5. I appreciate your article about the need to keep the beaches clean. There is a need to bring change through example. I´m in my 8th year here and I do not see many foreigners leaving a mess on the beaches or in the streets. Without being preachy, I wonder how long before the example takes hold?

  6. As a Valladolid resident, I must say I have mixed emotions about Burger King, Italian Coffee, etc, here. But guess it was bound to happen with all the Chichen Itza hype! Just hope its far from the center!

  7. Well kids I guess thats called “PROGRESS”……..Yes I’m sure the “SECRET” is out now about Merida, as it is on our Home Locale “ISLA HOLBOX”…Everybody know about “Hole-Bosh” Yet? In 2005 we hosted 9000 people who swam with Whale Sharks, 2006 was a 50% increase to 13,500, and now we’re waiting with baited breath, the 2007 #’s. Our little “Hideout” only 4hrs from Merida is like Key West in the 50′s, NO CARS, just Golf Cars & Motor Bikes etc.Life is GOOD here (Except for the schools) Thats why we’re looking to relocate to Merida for the Non WhaleShark months School for our daughter…….Anybody with a great Merida House looking to SWAP for an exquisite Beach House on Holbox from Sept to June?

  8. I am delighted there is a move to clean the beaches. I am old enough to remember when it was common to litter in the US and Canada. It wasn’t until the late 50′s and early 60′s that there was a campaign to get people to throw trash in the trash can and not on the ground. Remember “Don’t be a litterbug”? This may be the beginning of the campaign to clean up the beaches and the cities. If we can be an example, good. We will all benefit.

  9. Hi
    My brother and I and our wives are planning on moving to the Merida/Progresso area. We are planning a trip May 24-31, 2008 to look for property, and to meet with Expatraites and anyone else that can be of assistance. We expect to have completed our resettlement within the following year.
    We live in Dallas, Texas area and would like to purchase a truck that will be used to transport our property as well as being our transportation in the area. Can an Expatraite find qualified macanics to work on 2007 Dodge diesel trucks. Also what kind of tax or registration cost should we expect. We are planning on starting businesses that will cater mostly to the tourist.
    Are there sources available for wind and solar power, are there any restrictions, and if necessary would there be tariffs, etc. Does the local power grid allow individuals to sell back to them?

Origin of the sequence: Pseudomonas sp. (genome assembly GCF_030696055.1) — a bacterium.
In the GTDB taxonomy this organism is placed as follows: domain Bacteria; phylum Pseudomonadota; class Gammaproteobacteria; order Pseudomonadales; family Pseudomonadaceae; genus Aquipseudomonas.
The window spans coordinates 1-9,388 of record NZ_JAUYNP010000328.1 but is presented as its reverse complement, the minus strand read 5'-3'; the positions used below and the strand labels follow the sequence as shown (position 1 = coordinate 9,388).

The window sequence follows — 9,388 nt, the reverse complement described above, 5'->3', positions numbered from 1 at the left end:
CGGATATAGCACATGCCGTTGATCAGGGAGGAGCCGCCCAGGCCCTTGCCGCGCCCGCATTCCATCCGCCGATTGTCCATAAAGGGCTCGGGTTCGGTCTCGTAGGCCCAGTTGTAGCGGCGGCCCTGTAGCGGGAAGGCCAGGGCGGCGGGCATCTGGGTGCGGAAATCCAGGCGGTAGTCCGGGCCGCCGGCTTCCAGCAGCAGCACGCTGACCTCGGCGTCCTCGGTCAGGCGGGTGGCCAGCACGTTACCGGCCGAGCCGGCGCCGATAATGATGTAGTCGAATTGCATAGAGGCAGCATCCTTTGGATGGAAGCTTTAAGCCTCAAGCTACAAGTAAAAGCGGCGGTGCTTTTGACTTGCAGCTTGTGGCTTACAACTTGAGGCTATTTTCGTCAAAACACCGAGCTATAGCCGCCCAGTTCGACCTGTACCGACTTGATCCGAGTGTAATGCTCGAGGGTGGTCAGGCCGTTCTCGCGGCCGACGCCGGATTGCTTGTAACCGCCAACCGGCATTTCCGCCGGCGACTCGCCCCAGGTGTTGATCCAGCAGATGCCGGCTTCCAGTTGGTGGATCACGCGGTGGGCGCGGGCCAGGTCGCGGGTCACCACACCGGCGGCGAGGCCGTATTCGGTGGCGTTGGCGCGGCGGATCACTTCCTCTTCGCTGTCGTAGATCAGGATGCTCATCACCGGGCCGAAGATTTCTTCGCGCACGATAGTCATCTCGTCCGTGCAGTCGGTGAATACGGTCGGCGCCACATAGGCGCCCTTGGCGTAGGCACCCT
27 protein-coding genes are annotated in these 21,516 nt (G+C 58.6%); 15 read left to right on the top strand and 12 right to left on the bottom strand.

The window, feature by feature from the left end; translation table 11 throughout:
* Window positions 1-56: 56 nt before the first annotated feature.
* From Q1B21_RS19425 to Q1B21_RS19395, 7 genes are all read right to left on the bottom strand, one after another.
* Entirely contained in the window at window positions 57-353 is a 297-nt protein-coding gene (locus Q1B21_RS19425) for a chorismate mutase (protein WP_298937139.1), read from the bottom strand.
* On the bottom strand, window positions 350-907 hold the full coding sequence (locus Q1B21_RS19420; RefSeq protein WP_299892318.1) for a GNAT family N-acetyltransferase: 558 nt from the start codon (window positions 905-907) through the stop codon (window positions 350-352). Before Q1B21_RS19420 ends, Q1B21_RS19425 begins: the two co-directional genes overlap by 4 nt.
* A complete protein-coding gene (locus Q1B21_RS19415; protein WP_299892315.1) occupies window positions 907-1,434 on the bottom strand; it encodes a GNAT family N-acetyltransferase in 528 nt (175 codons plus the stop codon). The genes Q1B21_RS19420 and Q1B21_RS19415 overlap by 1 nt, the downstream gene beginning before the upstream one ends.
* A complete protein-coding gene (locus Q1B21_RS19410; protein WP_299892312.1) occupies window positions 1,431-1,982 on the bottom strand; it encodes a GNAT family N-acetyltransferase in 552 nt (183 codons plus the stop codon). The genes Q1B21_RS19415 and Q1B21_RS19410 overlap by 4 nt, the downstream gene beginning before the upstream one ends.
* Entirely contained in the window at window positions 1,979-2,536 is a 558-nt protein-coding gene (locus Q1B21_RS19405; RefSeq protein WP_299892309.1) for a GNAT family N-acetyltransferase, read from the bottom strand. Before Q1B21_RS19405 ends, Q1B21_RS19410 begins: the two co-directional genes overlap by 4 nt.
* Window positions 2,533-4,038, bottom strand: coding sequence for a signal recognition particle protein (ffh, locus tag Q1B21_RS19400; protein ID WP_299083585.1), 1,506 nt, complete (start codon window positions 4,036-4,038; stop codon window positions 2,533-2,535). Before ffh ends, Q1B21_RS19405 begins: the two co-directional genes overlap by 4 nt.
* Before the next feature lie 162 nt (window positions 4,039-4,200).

Any suggestions, direct contacts, or explanations will be greatly appreciated.
    I am able to call Mexico without being charged, but I speek very little Spanish.
    Thanks Robert

  10. Robert,
    There is a Chrysler dealer in Merida, as well as every type of independent mechanic known to man. Your truck can be registered as an Ex-pat vehicle, but only the registered owners (and holders of FM3 visa) may drive it. A Mexican may drive it if you accompany them at all times. It cannot be “legalized” (i.e., converted to Mexican plates). Well, I shouldn’t say “cannot” but rather “without finding loopholes, exceptions, paying various fees, etc…” it won’t be. Yucatan Living has an article on vehicle tags in Yucatan (for Mexican vehicles – yours would remain a TX-plated vehicle with a Mexican registration sticker).

    Yucatan Living recently had an article about solar power in Merida. The electric company, CFE, is owned by the Mexican government and is not known for it’s flexibility, but it’s worth a try (to ask about selling excess power back, aka reverse metering).

    Practically everything you import into Mexico will require paying a tariff, except for your household goods if you bring them under the special conditions permitted for an FM-3 visa holder.

    For a Mexican corporation (business) you will need a Mexican accountant and attorney to handle your affairs – filing quarterly reports, reviewing your real estate paperwork, etc. There are many good firms.

    If you plan on running a business full time, you would be wise to begin learning Spanish right away. While you can ‘get by’ on English with translators, you will be much more of an outsider without Spanish. It will help you with government officials, suppliers, employees, neighbors, the police, just about everywhere.